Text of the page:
Real property is conveyed through the use of a real estate deed in writing. Any deed or instrument in writing that is conveying or releasing land in Pennsylvania is, by the use of the words "grant and convey," effective to pass fee simple title in the premises conveyed to the grantee, if the grantor in fact possessed such a title (21 P.S. 2). The statutory form for a deed appears in 21 P.S. 1 and allows for the insertion of restrictions, exceptions, special conditions, and covenants of general or special warranty. The statutory form for a conveyance can be used for a warranty deed, quitclaim deed, or other form used to pass title.
Real property in Pennsylvania can be held, acquired, and conveyed by any person or organization that is legally capable of entering into a legal contract. Furthermore, all citizens or subjects of a foreign state are, by law, able and capable of acquiring and taking lands and other real property in Pennsylvania, whether by devise or descent, and may also hold and dispose of the real property in the same manner as U.S. citizens would (68 P.S. 22). There are, however, limitations on the number of acres an alien may purchase, as listed in Title 68 of the Pennsylvania Statutes. Regardless of whether the owner is an individual or corporation, real property in Pennsylvania can be owned in a variety of ways, but the most common types of ownership are sole ownership, tenants in common, joint tenancy (with right of survivorship), and as tenancies by the entireties. The manner of conveyance depends on how the property is held, as well as the intentions of the parties to the conveyance.
Before a deed can be recorded in this state, it must be signed and acknowledged by the grantor. The grantor, or two of the witnesses who were present at the execution of the deed, must appear before an officer authorized to take acknowledgements in the county where the property is located. If a deed is acknowledged in a state other than Pennsylvania, it should be done in accordance with the laws of the state in which the act took place. In order for a deed to effectively provide constructive notice, it must meet the conditions regarding indexing requirements and the Uniform Parcel Identifier law as set forth by statute (21 P.S. 358). Real estate deeds are subject to additional standards before recording can take place. Additional requirements include, but are not limited to, a certificate of residency for the grantee, an affidavit of value, and a legal description of the real property.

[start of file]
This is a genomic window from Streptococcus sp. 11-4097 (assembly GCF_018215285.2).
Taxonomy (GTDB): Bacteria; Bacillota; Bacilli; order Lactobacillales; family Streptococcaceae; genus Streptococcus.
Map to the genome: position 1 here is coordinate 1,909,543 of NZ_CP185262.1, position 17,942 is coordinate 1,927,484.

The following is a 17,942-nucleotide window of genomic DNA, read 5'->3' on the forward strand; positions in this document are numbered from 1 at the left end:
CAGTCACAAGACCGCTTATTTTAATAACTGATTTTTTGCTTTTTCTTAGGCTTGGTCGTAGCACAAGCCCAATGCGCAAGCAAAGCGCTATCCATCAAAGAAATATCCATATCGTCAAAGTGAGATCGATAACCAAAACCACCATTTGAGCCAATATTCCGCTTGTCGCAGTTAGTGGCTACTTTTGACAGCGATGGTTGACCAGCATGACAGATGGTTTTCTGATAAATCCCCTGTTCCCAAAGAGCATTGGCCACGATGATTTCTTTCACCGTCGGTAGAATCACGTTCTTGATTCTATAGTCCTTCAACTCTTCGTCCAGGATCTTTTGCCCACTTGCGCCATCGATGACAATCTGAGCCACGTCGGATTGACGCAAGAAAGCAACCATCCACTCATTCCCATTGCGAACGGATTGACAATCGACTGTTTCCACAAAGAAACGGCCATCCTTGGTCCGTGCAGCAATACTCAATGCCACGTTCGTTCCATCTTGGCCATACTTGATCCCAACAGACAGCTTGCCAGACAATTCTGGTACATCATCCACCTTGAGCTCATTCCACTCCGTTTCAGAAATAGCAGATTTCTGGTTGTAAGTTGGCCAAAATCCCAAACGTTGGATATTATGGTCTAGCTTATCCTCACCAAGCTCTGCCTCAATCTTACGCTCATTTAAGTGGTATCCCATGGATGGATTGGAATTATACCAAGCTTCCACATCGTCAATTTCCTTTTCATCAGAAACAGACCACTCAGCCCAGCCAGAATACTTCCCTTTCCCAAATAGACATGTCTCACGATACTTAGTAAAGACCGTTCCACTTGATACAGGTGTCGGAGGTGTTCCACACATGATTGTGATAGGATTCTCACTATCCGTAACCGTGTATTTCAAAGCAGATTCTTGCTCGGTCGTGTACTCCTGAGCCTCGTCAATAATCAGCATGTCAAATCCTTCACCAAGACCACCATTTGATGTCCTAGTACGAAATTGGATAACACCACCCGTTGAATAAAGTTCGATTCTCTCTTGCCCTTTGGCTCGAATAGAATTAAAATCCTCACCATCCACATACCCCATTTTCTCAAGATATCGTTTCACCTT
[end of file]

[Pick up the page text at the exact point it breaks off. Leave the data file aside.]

All deeds, conveyances, and other instruments of writing wherein it is the intention of the parties executing it to grant, bargain, sell, and convey any lands, tenements, or hereditaments located in Pennsylvania must be acknowledged or proved in a manner provided by law, and then recorded in the office of the Register of Deeds where the land is located. Every deed, conveyance, or other instrument of writing that is not acknowledged or proved and recorded will be void and fraudulent as to any subsequent bona fide purchaser, mortgagee, or holder of any duly-entered judgment, without actual or constructive notice, unless the deed, conveyance, or other instrument of writing is recorded before the recording of the deed or conveyance or entry of judgment under which the subsequent purchaser, mortgagee, or judgment creditor is claiming (21 P.S. 351). This is known as a race-notice recording statute. The legal effect of recording is to give constructive notice to subsequent purchasers, mortgagees, or judgment creditors of the parties to said agreements. The rights of the subsequent purchasers, mortgagees, and/or judgment creditors of the parties to the agreement will be limited with the same force and effect as if said subsequent purchasers, mortgagees, and/or judgment creditors had actually joined in the execution of the agreement (21 P.S. 357). Any deeds remaining unrecorded for the term of two years are judged fraudulent and void against any subsequent bona fide purchaser or mortgagee, for valuable consideration, and without notice (21 P.S. 443).